a word your teacher uses to make you feel dumb for not knowing what it means
Find a thematic map of your country representing some aspect of human activity (e.g., development, tourism).
by sweatygamer69 October 26, 2019
Theme dressing for everyday! Think of it as Halloween 24/7. It’s a random Tuesday in March? Maybe you are a character from your fave 80’s sitcom. Or maybe you’re 90’s grunge. Or maybe you’re feeling witchy, piratey, or super 70’s disco groovy?! Make everyday fun with thematic dressing!
Oh, I really love your outfit!

Wow! Thank you. Totally thematic dressing.....Punky Brewster!
by Word up November 7, 2019
A "thematic map" is a type of map especially designed to show a particular theme connected with a specific geographic area. These maps "can portray physical, social, political, cultural, economic, sociological, agricultural, or any other aspects of a city, state, region, nation, or continent"
by Geography potter December 1, 2017
Term used by the MPAA for a part of the movie that, while being upsetting enough to be noted, isn’t an explicit MPAA category and is usually exclusive to that movie/franchise.
This movie is rated PG-13 for violence and thematic elements. Viewer discretion is advised.
by iOpenX November 27, 2020
A vague disclaimer added to movie ratings to explain why they are rated the way they are- without actually explaining anything!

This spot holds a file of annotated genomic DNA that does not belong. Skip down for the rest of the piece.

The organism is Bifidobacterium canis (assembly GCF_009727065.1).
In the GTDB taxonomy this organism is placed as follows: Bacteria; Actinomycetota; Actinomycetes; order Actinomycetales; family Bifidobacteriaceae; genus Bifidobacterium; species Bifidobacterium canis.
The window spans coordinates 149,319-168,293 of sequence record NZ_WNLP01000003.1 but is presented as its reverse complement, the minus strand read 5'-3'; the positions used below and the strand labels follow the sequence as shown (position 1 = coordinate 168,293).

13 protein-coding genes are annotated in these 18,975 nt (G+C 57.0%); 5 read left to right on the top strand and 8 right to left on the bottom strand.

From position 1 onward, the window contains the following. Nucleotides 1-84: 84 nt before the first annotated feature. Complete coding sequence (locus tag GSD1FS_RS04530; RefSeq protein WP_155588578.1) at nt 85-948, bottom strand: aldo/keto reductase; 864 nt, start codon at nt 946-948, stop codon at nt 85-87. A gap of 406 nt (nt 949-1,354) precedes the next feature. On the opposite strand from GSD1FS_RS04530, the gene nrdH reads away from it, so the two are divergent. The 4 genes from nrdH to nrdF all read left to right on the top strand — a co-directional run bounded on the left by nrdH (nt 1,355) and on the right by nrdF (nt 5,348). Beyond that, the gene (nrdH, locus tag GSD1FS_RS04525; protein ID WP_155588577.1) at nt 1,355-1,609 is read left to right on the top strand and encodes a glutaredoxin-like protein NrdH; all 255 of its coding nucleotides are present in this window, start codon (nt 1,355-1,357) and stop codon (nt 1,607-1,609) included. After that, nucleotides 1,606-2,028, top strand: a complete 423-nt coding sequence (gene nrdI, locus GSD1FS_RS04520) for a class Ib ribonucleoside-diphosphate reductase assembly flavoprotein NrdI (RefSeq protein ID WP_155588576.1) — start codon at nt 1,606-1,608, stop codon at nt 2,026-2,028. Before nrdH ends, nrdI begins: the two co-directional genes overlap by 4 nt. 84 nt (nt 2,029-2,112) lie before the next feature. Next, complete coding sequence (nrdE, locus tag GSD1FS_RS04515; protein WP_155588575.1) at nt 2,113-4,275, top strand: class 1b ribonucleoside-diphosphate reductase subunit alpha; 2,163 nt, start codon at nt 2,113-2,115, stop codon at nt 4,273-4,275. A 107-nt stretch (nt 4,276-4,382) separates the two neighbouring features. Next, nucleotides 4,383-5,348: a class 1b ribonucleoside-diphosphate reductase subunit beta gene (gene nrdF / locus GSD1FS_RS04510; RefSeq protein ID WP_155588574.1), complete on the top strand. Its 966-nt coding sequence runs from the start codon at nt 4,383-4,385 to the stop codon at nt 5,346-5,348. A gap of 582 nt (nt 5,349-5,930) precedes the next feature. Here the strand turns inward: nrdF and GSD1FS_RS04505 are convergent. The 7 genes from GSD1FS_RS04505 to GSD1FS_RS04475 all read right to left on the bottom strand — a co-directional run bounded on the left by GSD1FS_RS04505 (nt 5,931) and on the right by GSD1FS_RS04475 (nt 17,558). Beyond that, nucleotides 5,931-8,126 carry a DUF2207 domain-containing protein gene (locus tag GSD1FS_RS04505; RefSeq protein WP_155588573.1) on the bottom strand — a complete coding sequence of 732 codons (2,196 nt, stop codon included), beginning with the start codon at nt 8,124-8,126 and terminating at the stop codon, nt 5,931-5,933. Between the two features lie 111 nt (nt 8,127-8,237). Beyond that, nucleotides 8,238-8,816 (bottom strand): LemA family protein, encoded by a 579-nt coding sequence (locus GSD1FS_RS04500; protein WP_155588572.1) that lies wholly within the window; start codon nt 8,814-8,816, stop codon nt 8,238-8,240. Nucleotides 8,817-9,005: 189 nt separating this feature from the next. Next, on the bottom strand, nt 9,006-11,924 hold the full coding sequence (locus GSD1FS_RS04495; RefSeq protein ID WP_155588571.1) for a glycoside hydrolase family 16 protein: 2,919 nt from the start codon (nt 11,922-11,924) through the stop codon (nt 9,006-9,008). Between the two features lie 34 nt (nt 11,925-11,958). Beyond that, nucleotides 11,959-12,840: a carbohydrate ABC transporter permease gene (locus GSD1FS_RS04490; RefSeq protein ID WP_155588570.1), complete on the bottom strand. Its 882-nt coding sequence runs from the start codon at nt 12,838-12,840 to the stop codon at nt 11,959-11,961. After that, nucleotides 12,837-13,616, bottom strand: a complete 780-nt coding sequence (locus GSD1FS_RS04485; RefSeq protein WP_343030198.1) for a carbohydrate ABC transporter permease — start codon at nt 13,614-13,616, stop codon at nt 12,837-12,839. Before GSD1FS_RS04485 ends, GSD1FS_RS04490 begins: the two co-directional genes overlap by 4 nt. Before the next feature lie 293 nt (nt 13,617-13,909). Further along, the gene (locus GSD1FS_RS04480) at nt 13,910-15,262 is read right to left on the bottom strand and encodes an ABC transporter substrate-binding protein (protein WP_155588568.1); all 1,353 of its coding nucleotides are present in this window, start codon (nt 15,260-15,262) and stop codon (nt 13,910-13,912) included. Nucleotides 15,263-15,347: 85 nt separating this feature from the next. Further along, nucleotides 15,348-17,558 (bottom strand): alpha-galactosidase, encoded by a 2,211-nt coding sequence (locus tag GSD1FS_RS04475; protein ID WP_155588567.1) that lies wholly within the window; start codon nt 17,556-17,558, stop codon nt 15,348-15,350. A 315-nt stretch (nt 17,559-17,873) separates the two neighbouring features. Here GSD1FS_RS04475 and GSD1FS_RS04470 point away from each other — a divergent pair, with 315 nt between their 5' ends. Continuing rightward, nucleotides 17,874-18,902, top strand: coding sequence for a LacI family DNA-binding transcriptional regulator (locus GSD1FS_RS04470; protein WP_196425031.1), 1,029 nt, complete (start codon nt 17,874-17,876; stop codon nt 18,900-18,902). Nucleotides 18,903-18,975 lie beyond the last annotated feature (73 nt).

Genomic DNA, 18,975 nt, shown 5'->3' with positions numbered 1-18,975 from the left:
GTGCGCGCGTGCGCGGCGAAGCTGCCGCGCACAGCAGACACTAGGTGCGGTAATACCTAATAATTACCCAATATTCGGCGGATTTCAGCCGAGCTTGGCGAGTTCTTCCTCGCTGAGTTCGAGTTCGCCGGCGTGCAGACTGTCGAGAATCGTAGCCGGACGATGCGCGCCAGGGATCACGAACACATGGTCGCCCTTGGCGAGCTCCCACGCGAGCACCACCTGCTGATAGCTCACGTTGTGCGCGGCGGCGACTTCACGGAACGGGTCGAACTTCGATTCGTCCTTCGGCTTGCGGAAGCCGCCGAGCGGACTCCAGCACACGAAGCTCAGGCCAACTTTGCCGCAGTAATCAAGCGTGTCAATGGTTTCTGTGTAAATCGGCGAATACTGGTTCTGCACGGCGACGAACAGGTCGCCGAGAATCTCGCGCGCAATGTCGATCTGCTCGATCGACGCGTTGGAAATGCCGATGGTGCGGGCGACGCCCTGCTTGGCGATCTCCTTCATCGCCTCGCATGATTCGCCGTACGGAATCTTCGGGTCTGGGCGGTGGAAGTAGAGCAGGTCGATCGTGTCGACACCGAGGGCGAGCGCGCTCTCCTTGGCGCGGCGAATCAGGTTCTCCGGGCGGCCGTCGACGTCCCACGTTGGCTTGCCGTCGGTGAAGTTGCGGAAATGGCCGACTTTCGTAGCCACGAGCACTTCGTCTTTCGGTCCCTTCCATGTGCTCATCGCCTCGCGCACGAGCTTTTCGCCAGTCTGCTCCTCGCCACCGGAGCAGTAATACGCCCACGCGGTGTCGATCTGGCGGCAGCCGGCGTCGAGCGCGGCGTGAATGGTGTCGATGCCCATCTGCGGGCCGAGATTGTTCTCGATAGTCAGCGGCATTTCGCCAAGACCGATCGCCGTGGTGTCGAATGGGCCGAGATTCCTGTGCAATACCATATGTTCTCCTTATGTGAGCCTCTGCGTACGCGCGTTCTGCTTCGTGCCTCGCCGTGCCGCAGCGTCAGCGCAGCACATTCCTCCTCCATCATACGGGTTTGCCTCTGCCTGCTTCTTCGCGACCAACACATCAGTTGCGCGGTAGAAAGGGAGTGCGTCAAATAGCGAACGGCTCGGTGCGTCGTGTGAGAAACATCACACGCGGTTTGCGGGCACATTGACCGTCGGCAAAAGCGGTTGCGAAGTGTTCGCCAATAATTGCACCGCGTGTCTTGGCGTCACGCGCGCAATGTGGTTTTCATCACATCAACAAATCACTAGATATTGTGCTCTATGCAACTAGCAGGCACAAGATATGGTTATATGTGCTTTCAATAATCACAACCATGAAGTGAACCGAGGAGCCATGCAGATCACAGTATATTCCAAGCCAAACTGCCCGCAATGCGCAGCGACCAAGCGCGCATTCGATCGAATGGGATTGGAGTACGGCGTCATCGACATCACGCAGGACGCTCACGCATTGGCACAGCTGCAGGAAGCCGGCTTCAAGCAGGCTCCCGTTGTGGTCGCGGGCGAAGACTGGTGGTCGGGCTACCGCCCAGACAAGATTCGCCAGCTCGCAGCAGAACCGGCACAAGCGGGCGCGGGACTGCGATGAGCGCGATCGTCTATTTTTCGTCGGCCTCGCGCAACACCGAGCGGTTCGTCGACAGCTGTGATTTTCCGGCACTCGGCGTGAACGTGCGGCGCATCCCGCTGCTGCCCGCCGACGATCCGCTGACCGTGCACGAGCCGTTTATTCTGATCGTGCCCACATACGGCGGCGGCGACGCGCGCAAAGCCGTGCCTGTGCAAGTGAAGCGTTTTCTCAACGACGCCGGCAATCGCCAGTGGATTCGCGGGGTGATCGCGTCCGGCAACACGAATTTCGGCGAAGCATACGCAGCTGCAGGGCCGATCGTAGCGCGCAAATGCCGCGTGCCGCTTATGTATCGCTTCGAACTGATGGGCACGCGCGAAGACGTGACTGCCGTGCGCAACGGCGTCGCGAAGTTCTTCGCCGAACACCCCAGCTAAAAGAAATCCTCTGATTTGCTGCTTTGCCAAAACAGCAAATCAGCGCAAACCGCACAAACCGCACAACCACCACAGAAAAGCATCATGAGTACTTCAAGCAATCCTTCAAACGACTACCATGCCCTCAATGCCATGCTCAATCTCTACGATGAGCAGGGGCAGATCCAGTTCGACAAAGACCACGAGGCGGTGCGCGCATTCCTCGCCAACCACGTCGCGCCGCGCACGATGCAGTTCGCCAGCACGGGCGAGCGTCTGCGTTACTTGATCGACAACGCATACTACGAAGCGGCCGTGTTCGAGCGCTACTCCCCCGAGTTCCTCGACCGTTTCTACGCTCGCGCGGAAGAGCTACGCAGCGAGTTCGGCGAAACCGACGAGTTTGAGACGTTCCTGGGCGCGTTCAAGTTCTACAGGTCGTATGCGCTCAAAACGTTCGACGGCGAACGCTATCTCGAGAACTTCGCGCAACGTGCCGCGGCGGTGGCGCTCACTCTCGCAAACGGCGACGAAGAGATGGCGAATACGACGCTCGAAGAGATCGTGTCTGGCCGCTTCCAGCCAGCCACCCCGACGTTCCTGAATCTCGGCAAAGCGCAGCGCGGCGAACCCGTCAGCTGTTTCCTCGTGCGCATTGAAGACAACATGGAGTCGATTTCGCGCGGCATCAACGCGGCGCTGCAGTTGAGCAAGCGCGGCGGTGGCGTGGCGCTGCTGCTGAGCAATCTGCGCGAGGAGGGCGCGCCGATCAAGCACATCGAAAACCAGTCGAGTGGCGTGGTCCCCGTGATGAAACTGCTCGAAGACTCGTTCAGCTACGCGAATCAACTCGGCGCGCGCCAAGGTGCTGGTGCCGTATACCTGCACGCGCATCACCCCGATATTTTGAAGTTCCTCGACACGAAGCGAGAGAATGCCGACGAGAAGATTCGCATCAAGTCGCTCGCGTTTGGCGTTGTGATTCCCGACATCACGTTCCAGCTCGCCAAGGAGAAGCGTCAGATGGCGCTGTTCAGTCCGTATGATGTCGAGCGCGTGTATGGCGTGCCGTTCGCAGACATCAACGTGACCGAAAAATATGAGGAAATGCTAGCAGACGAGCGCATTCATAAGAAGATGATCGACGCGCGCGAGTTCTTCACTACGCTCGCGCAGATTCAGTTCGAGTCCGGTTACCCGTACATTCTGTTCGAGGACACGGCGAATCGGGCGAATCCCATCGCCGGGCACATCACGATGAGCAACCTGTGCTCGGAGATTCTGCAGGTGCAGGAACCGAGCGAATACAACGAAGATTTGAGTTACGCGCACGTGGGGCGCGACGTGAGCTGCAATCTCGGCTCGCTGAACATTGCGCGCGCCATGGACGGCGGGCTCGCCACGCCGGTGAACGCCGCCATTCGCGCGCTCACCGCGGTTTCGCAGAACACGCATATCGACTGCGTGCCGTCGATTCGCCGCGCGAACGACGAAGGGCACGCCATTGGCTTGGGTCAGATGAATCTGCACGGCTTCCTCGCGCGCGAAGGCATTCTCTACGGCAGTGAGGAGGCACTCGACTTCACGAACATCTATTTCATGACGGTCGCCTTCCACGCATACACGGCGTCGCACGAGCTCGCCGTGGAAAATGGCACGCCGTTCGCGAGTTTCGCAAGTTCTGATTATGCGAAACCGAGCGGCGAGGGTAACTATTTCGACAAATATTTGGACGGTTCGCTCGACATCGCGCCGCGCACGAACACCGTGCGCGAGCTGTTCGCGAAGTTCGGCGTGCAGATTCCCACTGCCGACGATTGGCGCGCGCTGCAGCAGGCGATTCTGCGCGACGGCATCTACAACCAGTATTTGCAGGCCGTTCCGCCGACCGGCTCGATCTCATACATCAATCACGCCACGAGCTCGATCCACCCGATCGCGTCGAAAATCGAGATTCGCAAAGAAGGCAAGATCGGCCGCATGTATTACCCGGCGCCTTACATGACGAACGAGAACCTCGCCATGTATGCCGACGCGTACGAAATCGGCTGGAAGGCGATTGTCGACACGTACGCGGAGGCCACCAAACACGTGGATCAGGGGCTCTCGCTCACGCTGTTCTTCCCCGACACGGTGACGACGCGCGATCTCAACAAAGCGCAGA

Yet another example of how the film industry lives off of consumer confusion and crazy marketing tactics.
The movie was rated PG for "mild thematic elements"... whatever that meant.
by killerfiller August 27, 2006
The official MPAA euphemism for "big bouncy racoon testicles".

Quote from the recent Disney-released anime "Pom Poko" - 'Narrator: They used their balls as weapons in a brave kamikaze attack.'

View the DVD on Amazon: http://raccoonballs.bigbig.com

see also:
dolphin sex
A: "Did you catch that cool new Disney japanese anime movie 'Pom Poko'?"
B: "Yeah! I really enjoyed the thematic elements!"
A: "Sweet!"
by diviniquity January 20, 2006
a term in movie ratings used when there is a low-key, but potentially upsetting element of the story.
in the movie, Good Night, and Good Luck, the inexplicit presentation of the suicide of Edward Murrow's underling, Don Hollenbeck, would be considered one of its mild thematic elements.
by vm0d January 27, 2006